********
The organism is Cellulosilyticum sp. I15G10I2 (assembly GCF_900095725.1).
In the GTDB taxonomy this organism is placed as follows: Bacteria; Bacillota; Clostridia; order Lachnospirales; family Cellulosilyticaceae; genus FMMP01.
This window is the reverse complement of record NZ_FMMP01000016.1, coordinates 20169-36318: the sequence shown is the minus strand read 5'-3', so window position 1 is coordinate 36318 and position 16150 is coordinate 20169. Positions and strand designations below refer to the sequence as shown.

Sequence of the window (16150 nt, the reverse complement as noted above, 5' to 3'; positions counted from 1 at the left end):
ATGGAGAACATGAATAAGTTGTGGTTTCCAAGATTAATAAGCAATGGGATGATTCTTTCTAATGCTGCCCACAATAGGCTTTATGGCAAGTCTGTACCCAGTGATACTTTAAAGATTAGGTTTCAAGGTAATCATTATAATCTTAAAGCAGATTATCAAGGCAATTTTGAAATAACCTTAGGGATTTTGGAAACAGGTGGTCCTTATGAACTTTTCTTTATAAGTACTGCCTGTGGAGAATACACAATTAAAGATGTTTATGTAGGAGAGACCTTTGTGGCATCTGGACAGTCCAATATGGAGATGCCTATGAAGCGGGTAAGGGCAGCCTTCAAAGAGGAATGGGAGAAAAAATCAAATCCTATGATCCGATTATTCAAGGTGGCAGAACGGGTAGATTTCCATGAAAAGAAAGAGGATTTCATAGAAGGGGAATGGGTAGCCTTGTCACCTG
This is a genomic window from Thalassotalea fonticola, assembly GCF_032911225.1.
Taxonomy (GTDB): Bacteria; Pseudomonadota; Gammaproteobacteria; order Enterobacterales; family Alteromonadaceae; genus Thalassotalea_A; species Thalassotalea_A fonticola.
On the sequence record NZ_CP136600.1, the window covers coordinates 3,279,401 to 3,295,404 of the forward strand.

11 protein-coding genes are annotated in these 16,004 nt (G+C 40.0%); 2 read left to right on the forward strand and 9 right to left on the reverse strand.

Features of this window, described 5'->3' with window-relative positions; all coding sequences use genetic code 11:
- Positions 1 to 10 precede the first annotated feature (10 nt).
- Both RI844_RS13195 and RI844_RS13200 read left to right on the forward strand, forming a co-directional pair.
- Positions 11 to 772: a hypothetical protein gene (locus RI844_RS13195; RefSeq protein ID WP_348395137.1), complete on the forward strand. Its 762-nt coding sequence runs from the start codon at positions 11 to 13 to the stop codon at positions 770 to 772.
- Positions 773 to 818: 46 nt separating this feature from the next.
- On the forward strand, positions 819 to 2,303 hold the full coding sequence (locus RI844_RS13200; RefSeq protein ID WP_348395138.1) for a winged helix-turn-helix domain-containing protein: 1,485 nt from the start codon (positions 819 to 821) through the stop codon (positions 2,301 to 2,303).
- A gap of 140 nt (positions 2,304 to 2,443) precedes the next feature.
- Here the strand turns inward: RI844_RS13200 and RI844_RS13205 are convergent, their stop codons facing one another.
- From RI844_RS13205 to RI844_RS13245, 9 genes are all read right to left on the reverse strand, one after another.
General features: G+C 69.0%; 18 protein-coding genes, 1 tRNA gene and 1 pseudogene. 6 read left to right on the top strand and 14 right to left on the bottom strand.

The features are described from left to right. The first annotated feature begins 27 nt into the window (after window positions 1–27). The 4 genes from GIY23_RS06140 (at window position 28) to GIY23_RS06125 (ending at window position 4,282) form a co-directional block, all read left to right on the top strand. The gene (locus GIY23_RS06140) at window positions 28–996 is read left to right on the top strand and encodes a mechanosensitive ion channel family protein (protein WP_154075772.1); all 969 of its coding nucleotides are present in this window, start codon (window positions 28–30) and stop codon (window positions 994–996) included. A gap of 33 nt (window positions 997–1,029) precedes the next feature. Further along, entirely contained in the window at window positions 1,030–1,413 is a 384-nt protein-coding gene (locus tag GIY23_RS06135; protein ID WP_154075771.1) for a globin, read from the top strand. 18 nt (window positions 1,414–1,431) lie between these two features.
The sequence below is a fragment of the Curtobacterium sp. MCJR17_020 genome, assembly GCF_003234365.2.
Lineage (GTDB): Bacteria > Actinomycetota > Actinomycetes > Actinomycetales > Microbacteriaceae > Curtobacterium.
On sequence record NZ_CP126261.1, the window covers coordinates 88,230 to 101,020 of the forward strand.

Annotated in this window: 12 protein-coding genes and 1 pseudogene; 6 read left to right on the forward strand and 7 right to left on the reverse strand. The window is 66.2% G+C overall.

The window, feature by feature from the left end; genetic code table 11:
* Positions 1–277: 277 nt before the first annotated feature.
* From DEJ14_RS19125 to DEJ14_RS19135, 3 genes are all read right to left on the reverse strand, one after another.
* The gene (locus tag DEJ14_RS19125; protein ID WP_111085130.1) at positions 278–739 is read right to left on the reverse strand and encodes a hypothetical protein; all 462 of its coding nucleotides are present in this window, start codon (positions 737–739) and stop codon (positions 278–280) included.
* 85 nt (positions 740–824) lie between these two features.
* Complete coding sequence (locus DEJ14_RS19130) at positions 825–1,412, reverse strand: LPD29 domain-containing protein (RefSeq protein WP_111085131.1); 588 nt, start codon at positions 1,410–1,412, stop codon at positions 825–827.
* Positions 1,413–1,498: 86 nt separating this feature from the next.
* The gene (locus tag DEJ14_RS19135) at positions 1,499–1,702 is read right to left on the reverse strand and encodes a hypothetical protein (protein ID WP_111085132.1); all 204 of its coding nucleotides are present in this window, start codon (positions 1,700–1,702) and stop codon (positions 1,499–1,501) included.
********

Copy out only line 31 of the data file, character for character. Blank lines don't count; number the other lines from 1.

* Positions 1,413–1,498: 86 nt separating this feature from the next.